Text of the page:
The RotoWire Blog has been retired.

These archives exist as a way for people to continue to view the content that had been posted on the blog over the years.

Articles will no longer be posted here, but you can view new fantasy articles from our writers on the main site.

Votto Should Hit 2nd

If one were to simply Google-search the phrase "Votto hitting 2nd" there would be 3,850,000 results for the find. The topic has been hotlydebated for quite some time as Dusty Baker insisted on batting the putting weak batters in the 2nd spot in the Reds lineup. Those that from that spot hit .228 with a .281 on base percentage last season. Baker, instead of changing the lineup, allowed his hitters in the two-hole to bunt ten times before the fourth inning last season. TEN.

The latest entry into the debate comes from Steve Mancuso from Redleg Nation. Mancuso sites several bits of information from Tom Tango's The Book, and also quotes Joe Maddon, which is always a positive in my book. The strongest point was made here:

Hamilton scores from first like clockwork on Votto's doubles. And, if you're worried about the opponent simply walking Votto after Hamilton steals second, understand they'd be less likely to do that with #19 batting second and no outs then if he's batting third with one down. And if Votto does walk you've got runners at first and second with no outs instead of one. Either way, it's better to have Votto's AB occur right after Hamilton gets on.


If opponents continued to pitch Votto out of the zone with Hamilton on base, either at 1st base or at 2nd base after stealing, they could potentially be digging themselves a huge hole. The run expectancy for runners on 1st and 2nd with 0 outs is 0.643 whereas using the two-hole batter to bunt the batter over creates a run expectancy of 0.418.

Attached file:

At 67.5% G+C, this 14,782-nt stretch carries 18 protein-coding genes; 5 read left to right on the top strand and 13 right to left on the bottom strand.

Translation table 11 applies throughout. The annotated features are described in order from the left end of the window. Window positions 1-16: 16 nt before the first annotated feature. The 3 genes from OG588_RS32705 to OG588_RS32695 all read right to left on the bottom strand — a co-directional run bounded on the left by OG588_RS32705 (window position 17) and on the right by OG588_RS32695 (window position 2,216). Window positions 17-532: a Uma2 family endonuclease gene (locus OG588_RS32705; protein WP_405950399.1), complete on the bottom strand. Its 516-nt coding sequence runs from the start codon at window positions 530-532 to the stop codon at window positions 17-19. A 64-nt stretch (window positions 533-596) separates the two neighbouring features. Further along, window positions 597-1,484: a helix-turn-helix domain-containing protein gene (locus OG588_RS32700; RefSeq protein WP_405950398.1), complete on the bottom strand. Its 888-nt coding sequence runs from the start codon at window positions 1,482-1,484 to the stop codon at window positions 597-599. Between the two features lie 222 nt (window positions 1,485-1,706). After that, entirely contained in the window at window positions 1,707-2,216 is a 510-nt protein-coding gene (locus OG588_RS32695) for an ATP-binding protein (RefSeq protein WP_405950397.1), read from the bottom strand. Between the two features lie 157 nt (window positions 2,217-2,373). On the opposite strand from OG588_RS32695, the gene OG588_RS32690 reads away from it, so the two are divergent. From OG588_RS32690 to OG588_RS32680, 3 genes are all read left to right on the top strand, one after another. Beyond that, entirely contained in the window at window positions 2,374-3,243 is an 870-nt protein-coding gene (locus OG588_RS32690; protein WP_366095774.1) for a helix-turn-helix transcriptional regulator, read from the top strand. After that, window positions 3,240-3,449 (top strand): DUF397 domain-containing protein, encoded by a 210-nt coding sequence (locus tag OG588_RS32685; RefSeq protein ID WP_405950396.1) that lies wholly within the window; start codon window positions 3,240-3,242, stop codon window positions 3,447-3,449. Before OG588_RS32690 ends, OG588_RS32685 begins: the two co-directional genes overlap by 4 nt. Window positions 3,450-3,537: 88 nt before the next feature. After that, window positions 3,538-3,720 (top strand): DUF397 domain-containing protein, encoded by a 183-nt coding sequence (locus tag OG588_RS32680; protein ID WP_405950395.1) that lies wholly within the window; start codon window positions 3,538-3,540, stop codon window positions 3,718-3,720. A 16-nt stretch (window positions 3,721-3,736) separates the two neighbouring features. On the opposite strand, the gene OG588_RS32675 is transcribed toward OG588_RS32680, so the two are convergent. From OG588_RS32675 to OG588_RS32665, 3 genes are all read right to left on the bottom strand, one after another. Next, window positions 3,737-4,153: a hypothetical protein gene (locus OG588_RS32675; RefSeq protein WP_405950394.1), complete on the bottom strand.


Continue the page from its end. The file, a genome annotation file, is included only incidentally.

Last season, when Votto came to the plate with either nobody on base or a runner on 1st, he hit .303/.418/.485, walking 16.3|PERCENT| of the time and seeing 47.3|PERCENT| of his pitches in the strikezone. When he came to the plate with runners in scoring position, he hit .291/.477/.455, walking 26.3|PERCENT| of the time and seeing just 42.3|PERCENT| of his pitches in the strikezone. That is a big reason why Brandon Phillips drove in 103 runs last season; he often came to bat with both Shin-Soo Choo and Joey Votto on base.

The reason I would like to see Votto hit second has more to do with just RBI opportunities, because I feel it enhances the value of Billy Hamilton. Hamilton should benefit from Votto hitting second primarly because an extra base hit is going to score him with his blazing speed. It should also benefit him because with a left-handed batter in the batter's box, the catcher is going to have to make an extra movement to get a clean throw off to second base. As it is, catchers are having a tough time throwing him out on pickoffs, and every tenth of a second counts when you are trying to make the perfect throw to get the speedster.

Additionally, Votto is an ideal hit and run candidate because he makes excellent contact and is very willing to hit the ball the other way. If Hamilton is in motion, the shortstop is going to come cover the bag, that opens up a huge hole for Votto to hit the ball through setting up even more advantageous run scoring situations for Jay Bruce and Brandon Phillips to drive in.

Dusty Baker's old school approach to lineup construction is gone. More importantly, Shin-Soo Choo's high OBP at the top of the lineup is now gone. The Reds need to create runs as Votto is the only returning batter in the lineup with an above average on base percentage last season. A Hamilton/Votto/Bruce/Phillips quartet at the top of the lineup has the potential to do a lot of damage in 2014.

Normal 0 false false false false EN-US X-NONE X-NONE